Only whisk factory in U.S.

| Print |  Email
Articles - April 2012
Thursday, March 22, 2012

BY LINDA BAKER

0412_GamePlan_BestManufacturers_02
Above: President John Merrifield wields a 3-foot whisk.
Below: Merrifield and his son, Kyle, at the Best Manufacturers whisk factory in Portland.
// Photos by Alexandra Shyshkina
0412_GamePlan_BestManufacturers_03

Even in food savvy Portland, few residents know their city is home to the only whisk factory in the United States: Best Manufacturers. In 1950, there were four domestic whisk manufacturers, says Best president John Merrifield, a second-generation owner whose family bought the company in 1959. While the competition eventually decamped to China, Merrifield stuck around and now sells about 200,000 whisks a year, available in 50 shapes and sizes, including the monumental 3-foot variety, which buyers snap up to the tune of 1,000 a month.

Specialization is the key to Best’s longevity, Merrifield says. “Had we decided to make garlic presses and cheese graters, we probably would have had to leave.” Other cost-saving strategies include implementing lean manufacturing — “We don’t make anything that isn’t sold” — and streamlining assembly operations. For example, the company recently adopted a new method of attaching the whisk heads to handles that eliminates washers and other “non-value added” components.

Best, which grossed $2 million last year, sells primarily to restaurant suppliers and houseware retailers. Going forward, Merrifield aims to focus more on brand recognition and marketing, an effort that will undoubtedly tout the company’s 15,000-square-foot Northeast Portland factory and the 14 workers it employs. One of those employees is 26-year-old Kyle Merrifield, a classical clarinet player and Best’s next heir apparent. “There’s a politics to making things in America, and my son has it,” says Merrifield. “There’s some pride in not running to China.”

Of course, the location of the company and the quality of workmanship are not the only things Merrifield, an avid cook, is proud of. “The whisk,” he says, quoting from a Crate & Barrel catalog, “is the second most essential item in the kitchen.”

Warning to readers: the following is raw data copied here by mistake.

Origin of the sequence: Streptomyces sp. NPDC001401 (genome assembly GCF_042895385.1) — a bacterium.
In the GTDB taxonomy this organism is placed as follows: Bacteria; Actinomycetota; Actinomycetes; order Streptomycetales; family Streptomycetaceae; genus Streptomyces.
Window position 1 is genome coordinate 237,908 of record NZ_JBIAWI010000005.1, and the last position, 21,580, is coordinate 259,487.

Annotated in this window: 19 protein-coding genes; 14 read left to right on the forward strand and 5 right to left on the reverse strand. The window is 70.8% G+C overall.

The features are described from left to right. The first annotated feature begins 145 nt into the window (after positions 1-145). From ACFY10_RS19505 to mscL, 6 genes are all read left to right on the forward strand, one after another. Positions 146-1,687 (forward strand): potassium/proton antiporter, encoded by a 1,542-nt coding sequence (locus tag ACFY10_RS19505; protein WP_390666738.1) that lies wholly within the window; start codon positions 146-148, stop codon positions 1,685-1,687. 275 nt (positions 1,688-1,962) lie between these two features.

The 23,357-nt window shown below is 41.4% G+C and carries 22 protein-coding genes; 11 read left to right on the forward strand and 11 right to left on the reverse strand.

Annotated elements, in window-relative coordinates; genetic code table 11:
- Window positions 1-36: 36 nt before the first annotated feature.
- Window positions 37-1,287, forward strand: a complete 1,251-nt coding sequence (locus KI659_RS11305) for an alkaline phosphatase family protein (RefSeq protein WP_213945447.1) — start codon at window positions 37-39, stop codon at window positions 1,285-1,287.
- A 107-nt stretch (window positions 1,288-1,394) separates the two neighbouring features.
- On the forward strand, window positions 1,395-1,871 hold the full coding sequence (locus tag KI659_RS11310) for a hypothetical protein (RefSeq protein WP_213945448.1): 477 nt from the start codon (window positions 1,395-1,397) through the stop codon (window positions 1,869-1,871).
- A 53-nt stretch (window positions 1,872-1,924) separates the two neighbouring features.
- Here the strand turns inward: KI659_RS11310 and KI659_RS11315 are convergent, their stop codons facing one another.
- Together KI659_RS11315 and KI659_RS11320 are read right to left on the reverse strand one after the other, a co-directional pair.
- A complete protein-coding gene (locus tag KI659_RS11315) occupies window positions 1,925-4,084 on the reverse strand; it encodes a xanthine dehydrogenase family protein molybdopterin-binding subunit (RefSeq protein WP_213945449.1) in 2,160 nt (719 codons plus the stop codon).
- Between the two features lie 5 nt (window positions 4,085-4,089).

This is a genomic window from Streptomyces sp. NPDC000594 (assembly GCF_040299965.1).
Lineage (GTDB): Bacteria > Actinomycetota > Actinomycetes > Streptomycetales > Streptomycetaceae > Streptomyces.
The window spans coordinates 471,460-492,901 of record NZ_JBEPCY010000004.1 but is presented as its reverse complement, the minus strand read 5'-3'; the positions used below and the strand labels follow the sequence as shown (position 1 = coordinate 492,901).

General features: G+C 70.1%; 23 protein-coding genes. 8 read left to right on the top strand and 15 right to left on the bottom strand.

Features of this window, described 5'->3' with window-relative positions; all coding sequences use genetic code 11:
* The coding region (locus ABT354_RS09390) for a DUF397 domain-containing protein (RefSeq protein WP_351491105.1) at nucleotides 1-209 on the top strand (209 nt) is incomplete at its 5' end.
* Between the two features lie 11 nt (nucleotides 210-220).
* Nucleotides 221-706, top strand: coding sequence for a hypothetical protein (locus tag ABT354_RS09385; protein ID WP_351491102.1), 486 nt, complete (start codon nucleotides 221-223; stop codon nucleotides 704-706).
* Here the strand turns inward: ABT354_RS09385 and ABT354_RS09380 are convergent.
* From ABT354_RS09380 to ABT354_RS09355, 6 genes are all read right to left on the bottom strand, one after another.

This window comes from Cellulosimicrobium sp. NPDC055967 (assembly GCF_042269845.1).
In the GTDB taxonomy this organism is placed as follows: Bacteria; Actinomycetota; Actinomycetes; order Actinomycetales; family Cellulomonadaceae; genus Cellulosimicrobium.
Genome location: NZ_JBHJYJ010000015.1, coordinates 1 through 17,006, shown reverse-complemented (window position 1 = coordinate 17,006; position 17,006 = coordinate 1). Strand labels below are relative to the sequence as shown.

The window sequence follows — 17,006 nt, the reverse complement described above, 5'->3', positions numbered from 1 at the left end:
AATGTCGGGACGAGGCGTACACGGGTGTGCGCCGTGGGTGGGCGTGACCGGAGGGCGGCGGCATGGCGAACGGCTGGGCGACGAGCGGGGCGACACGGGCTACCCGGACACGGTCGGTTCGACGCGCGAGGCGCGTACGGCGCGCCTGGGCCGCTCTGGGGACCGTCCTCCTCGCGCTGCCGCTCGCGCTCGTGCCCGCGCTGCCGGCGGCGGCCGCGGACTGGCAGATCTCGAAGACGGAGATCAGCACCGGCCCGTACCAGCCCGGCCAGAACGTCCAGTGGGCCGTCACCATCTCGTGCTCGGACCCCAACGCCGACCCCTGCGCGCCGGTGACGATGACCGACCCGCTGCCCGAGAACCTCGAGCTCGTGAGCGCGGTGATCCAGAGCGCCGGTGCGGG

More Articles

Beneath the Surface

May 2015
Thursday, April 23, 2015
0515-goodhacker01 250pxwBY LINDA BAKER

On April 1 I attended a forum at the University of Portland on the sharing economy. The event featured panelists from Lyft and Airbnb, as well as Portland Mayor Charlie Hales. Asked about the impact of tech-driven sharing economy services. Hales said the new business models are reshaping the landscape. “But,” he added, “I don’t pretend to understand how a lot of this [technology] works.” 


Read more...

6 things to know about the Amtrak Cascades route

The Latest
Friday, May 22, 2015
thumb3BY JACOB PALMER | DIGITAL NEWS EDITOR

The recent tragedy in Philadelphia has called attention to Amtrak and the nation's woefully underfunded rail service. Here are six facts about the Amtrak Cascades corridor between Eugene and Vancouver B.C. 


Read more...

Can small be large?

Linda Baker
Wednesday, April 01, 2015
040115-lindablogthumbBY LINDA BAKER

Leaders in Oregon's ag sector gathered this morning in Portland’s Coopers Hall winery/taproom to discuss the role of the region as an export gateway, impediments to exporting products and solutions to containerized shipping challenges.


Read more...

Fighting Fire With Fire

May 2015
Friday, April 24, 2015
BY BEN DEJARNETTE | INVESTIGATEWEST

Timber companies and environmental groups take a stab at collaboration to boost logging and restoration in Oregon fires.


Read more...

Editor’s Note: It’s a Man’s World

Linda Baker
Thursday, April 30, 2015
lindablogthumbBY LINDA BAKER | EDITOR

Earlier this week we posted an article from our May issue:  It’s a Man's Man’s Man’s World. The story covered the gender divide in tech from the perspective of male workers. Twitter didn’t like it.


Read more...

5 highlights from the Angel Oregon Showcase

The Latest
Thursday, April 23, 2015
IMG 5069BY JACOB PALMER | DIGITAL NEWS EDITOR

The entrepreneurial spirit was alive and well at the Oregon Angel showcase, an annual event for angel investors and early stage entrepreneurs.


Read more...

3 trends in the garden business

The Latest
Thursday, April 30, 2015
gardenthumbBY JACOB PALMER | DIGITAL NEWS EDITOR

Oregonians are scrambling to get their gardens in order for the summer. Here are three tips from landscaping and urban farming expert.


Read more...
Oregon Business magazinetitle-sponsored-links-02
SPONSORED LINKS